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Should the State Control your Internet?

Written By Geoffrey Pike

Posted July 24, 2014

stateinternetThere isn’t a free market when it comes to the Internet. However, as technology improves, this could all change.

The Republican-led House of Representatives recently attached an amendment to a funding bill that would stop the Federal Communications Commission (FCC) from preventing state prohibitions on city-owned internet service providers.

This is a bit of a complicated issue because we are dealing with so many layers of government. From the standpoint of a liberty advocate, it is best to promote the free market in all areas, including internet service. But if there is going to be government involvement, then decentralization is better than centralization.

The city of Chattanooga in Tennessee provides high-speed fiber optic networks for residents and businesses at a cost of about $70 per month, and it is much faster than the average internet service. But the city is prevented by state law in expanding its services to nearby communities.

Telecommunication companies are against such city-owned operations because they complain that they can’t compete. Unsurprisingly, these companies favor state laws to prohibit city-owned internet providers.

The FCC is trying to intervene in favor of the cities. The Republicans in the U.S. House are trying to stop the FCC from intervening.

When you have this much of a tangled mess, it is hard to figure out the pro-liberty position.

Republican Politics May Be Right Here

I have no idea the motives of the politicians in the U.S. House who support this amendment to prevent the FCC from interfering. My guess is that a lot of them are supporting this amendment because they are supporting big telecommunication companies. My guess is that this is more cronyism than it is principle.

But this also doesn’t make the Republicans and the supporters of this amendment wrong. They might be right for the wrong reasons. From a constitutional standpoint, they are right that the FCC should really not get involved.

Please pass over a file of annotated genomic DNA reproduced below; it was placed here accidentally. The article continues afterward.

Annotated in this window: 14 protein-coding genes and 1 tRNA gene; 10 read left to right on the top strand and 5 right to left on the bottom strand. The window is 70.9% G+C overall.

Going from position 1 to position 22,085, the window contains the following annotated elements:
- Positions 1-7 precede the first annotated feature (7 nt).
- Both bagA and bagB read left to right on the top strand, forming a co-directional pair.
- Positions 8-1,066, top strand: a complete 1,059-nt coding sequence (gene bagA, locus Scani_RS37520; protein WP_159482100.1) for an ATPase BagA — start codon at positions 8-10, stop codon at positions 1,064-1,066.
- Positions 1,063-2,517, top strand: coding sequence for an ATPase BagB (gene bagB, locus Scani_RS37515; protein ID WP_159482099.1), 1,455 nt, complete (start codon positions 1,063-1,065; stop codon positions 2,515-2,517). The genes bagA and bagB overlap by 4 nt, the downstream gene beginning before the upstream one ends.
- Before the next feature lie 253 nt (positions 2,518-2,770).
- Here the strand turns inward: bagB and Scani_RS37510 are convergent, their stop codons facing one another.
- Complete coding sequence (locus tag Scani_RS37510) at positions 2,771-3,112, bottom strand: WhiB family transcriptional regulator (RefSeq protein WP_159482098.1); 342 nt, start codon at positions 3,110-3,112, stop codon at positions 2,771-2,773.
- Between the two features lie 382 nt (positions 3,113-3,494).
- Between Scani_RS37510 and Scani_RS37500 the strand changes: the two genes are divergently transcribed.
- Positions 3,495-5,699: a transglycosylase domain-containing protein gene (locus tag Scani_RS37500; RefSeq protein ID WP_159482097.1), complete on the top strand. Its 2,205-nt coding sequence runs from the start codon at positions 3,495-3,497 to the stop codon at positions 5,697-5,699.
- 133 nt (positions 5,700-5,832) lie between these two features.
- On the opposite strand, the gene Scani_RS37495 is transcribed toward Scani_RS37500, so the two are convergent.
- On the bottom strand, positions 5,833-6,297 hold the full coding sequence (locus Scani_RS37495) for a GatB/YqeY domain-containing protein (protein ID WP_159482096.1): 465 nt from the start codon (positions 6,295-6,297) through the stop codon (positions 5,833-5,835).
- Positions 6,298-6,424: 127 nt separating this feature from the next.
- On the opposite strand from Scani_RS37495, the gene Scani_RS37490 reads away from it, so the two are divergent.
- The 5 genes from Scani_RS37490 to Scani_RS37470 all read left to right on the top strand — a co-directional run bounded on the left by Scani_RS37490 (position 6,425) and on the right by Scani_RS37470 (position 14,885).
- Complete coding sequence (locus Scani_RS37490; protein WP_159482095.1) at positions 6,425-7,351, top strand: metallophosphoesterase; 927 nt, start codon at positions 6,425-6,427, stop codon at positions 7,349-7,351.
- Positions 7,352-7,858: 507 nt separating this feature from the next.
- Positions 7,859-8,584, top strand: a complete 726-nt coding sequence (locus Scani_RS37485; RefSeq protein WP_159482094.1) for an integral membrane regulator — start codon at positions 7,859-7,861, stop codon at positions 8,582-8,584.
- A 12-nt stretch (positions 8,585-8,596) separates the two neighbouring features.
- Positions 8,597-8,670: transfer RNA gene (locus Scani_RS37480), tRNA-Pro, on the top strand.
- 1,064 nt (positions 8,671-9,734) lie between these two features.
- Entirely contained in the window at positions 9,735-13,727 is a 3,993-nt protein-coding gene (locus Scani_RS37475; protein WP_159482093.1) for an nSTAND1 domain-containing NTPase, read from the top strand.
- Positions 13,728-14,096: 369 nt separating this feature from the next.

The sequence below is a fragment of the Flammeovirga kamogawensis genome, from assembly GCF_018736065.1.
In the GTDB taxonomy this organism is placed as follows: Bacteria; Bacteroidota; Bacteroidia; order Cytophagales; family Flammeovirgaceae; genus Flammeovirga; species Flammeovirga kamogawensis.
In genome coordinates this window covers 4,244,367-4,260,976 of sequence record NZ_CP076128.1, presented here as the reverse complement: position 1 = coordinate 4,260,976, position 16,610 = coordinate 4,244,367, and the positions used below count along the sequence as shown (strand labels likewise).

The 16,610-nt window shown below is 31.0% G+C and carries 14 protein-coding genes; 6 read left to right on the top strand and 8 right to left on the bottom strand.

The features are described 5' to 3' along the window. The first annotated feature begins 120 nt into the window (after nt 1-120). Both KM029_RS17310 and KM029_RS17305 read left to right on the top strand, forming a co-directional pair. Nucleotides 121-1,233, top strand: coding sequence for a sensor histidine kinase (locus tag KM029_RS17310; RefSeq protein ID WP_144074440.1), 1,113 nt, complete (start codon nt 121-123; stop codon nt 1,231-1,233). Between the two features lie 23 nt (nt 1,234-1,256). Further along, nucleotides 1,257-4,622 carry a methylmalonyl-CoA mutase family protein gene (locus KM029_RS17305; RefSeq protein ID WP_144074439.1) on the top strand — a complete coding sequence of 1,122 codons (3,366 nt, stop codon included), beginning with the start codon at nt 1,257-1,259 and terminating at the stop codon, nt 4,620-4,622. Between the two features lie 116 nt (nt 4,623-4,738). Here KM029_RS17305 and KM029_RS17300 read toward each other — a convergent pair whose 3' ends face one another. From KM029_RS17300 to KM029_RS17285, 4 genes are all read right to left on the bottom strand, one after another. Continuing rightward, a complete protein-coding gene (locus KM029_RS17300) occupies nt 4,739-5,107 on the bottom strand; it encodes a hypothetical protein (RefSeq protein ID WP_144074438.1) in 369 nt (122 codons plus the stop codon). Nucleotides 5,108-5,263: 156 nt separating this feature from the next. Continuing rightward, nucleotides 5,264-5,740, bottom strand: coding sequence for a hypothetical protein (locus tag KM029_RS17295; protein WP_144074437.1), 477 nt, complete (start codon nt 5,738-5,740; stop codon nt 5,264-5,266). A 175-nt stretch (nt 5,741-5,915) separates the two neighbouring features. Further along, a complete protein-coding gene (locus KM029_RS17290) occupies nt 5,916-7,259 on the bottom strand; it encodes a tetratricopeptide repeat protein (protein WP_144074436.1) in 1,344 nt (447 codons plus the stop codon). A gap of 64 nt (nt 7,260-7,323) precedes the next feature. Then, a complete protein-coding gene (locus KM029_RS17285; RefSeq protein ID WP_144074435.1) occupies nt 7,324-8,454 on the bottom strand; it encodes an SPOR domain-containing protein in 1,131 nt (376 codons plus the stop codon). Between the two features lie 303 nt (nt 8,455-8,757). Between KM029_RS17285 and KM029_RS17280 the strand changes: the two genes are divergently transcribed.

The FCC is saying that cities should be able to restrict competition from community broadband if it is being done by elected local officials on behalf of the people.

In other words, the FCC doesn’t think the state should be telling the city what to do. They are advocating decentralization by having a federal agency (itself) tell state governments what they can and can’t do.

This is one of those difficult issues for those in the pro-liberty camp because it is almost a choice between centralization of government and stifling competition.

In regards to providing internet service, it may sound strange that a liberty advocate would be supporting city-owned internet providers. But it isn’t support for government, even at the local level. It is support for decentralization. I would rather have competing models between cities than have one uniform state law that every city must abide by. Likewise, it is better to have various state models than one federal law dictating how 300 million people will live their lives.

The other interesting point about this whole story is that there is not much of a free market anyway with internet providers. It is no more free market to have a city grant a monopoly to one private company as it is for the city to act as the internet provider.

As technology gets better and better, I hope this debate becomes a thing of the past. I hope that internet providers become something like the Post Office is becoming, which is obsolete.

There is politics coming at us from all angles here and let’s hope that technology eventually makes all of this politics obsolete.